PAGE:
Barbara B. Appelbaum
Barbara B. Appelbaum was raised by her parents with a strong sense of doing the right thing, being grateful, and being a good person. They taught her tikkun olam, the responsibility to heal and repair the world. She grew up with two older brothers in her hometown of Glencoe, Illinois, which she fondly refers to as “Mayberry.” It was a “safe, loving environment where doors were never locked,” she said.
The Museum has been part of Barb’s life for over 20 years. Her parents, fellow Legacy of Light Guardians Judy and Bob Appelbaum, have been supporters from the beginning. One of Barb’s earliest recollections is of her parents hosting one of the first small group meetings for the Museum in their home. Her mother’s involvement was inspired by the legacy of her father, a rabbi, who was passionate about social justice.
Barb earned a bachelor’s degree in literature and two master’s degrees in business and teaching. She spent over half of her career in the nonprofit healthcare sector. And then about six years ago, she was diagnosed with multiple sclerosis. It would change everything.
“Before that, I was on autopilot, living a pleasant but unfulfilling life,” she said. This realization helped her discover her true passion—helping others learn to live a healthy and meaningful life. With a renewed “stop and smell the roses” perspective, she became a certified wellness coach with a growing practice and a life filled with purpose.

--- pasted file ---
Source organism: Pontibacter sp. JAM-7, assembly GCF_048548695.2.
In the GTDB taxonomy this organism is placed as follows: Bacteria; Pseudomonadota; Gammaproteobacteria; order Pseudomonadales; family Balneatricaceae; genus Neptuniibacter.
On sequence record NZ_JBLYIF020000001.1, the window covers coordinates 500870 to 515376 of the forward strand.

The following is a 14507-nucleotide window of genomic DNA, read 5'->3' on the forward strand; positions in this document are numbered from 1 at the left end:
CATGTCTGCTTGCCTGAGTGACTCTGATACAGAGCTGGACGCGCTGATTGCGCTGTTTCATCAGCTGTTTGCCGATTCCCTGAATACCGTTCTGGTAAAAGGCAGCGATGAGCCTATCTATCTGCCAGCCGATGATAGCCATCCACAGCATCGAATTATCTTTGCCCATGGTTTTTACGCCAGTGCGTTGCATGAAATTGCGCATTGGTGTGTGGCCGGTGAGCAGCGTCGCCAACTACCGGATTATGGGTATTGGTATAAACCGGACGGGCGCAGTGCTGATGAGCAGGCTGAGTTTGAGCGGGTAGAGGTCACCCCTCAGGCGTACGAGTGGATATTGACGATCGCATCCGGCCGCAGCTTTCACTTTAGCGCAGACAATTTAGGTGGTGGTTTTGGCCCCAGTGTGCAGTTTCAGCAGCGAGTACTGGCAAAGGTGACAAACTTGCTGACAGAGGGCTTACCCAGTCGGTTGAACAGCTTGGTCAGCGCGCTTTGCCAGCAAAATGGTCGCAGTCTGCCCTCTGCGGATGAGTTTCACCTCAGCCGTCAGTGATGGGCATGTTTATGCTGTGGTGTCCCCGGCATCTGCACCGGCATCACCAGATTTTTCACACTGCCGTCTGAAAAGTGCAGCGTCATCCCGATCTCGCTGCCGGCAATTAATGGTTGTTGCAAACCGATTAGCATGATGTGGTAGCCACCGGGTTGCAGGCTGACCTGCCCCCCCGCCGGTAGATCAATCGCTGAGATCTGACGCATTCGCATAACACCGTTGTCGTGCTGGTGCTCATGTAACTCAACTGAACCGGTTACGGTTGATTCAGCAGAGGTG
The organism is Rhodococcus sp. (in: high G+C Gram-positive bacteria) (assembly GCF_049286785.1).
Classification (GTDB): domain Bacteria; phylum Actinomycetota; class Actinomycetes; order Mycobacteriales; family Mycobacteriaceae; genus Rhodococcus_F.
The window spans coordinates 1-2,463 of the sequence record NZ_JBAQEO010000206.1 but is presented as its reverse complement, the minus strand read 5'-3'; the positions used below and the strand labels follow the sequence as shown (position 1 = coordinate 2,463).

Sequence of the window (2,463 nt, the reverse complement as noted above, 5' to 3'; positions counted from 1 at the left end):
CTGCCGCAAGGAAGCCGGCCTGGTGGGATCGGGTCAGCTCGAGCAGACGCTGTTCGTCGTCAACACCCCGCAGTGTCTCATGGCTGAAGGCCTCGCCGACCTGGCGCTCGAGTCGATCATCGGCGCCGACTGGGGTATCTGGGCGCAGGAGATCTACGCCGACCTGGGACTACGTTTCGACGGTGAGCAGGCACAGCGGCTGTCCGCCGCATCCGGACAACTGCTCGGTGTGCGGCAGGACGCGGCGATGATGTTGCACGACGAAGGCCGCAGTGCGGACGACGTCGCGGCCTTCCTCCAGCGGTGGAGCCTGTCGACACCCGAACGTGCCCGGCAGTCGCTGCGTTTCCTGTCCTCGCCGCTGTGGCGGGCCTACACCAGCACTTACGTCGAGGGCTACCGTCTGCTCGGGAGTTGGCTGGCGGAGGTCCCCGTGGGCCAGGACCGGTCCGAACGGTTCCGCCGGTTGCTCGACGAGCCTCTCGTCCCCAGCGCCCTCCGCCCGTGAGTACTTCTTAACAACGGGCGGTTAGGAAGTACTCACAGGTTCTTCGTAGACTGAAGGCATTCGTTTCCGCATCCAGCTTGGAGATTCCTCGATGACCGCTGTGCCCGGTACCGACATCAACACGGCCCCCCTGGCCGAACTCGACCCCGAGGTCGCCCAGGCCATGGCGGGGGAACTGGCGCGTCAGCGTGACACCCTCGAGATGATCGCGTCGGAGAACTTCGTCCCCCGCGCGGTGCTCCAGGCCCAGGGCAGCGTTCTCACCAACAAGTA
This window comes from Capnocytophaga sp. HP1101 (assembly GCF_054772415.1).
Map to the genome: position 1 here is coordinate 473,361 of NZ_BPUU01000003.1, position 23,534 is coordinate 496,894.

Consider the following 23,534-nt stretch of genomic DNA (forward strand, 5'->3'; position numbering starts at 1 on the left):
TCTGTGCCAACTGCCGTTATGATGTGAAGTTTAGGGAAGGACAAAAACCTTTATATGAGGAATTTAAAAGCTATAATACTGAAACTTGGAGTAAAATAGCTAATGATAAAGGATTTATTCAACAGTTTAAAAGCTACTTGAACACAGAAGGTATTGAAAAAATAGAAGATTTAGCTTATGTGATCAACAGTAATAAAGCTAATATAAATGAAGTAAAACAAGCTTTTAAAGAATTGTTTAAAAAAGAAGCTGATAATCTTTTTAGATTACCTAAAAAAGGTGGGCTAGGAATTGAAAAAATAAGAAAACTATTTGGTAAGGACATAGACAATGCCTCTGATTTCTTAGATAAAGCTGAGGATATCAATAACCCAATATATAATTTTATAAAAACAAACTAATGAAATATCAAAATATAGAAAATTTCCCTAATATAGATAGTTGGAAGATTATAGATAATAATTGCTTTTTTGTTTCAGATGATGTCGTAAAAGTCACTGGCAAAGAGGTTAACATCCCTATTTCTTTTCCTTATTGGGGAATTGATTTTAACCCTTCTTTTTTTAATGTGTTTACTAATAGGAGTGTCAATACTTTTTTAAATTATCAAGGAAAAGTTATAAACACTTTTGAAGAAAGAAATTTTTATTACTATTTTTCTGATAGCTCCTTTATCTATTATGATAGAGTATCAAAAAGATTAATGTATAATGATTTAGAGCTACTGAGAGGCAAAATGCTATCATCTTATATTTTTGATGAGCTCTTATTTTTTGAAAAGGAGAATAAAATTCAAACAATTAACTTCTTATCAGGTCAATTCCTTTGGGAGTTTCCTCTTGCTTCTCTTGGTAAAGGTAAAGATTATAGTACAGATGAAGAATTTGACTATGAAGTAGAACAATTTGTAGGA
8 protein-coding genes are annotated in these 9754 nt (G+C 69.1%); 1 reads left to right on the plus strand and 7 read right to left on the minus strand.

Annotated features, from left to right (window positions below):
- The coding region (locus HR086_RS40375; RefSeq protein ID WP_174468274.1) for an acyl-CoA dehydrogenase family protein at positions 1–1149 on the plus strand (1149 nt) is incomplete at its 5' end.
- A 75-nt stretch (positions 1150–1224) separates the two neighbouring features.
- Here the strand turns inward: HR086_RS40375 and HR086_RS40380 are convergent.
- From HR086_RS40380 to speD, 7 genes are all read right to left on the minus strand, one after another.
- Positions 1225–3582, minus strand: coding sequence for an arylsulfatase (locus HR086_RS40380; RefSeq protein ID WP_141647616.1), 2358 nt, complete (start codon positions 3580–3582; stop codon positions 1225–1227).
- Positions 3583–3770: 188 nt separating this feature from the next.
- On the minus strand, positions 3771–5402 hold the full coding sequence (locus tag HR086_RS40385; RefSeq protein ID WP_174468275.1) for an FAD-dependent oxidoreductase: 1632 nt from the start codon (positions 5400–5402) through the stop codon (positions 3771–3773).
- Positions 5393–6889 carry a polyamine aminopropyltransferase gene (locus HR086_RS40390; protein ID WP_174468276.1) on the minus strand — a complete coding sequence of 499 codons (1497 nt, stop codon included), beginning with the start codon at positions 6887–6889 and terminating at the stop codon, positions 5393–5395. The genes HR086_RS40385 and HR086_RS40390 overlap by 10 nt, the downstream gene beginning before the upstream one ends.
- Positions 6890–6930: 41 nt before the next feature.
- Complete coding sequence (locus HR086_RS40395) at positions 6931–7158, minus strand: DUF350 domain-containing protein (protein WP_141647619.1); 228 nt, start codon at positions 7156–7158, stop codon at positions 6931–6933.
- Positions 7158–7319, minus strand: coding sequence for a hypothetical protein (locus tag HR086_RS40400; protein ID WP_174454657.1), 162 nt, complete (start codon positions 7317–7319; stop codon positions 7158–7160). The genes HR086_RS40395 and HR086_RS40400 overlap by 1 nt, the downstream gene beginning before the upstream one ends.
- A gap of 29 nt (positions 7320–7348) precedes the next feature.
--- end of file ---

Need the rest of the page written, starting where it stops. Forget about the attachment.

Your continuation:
After turning 50, Barb decided it was time to inform the Museum that she has included a provision for its benefit in her living trust. “The Museum speaks to many people from all walks of life. It is always evolving in its techniques, methods, and audiences,” she explained. “I see it as the epitome of people coming together, serving as an inspirational example to future generations of the way things could and should be.”
Barb’s legacy gift will benefit the Museum’s permanent unrestricted endowment fund. “This was a simple, gratifying way for me to help secure the Museum’s future and ensure they would receive what I wanted to give them when I could afford to do so,” she added.
However, the most rewarding aspect to her was to write the next chapter in her family’s legacy—passed through the generations from her grandfather to her parents and now to her. And she is justifiably proud to now serve as an example, in her own right, for generations to come.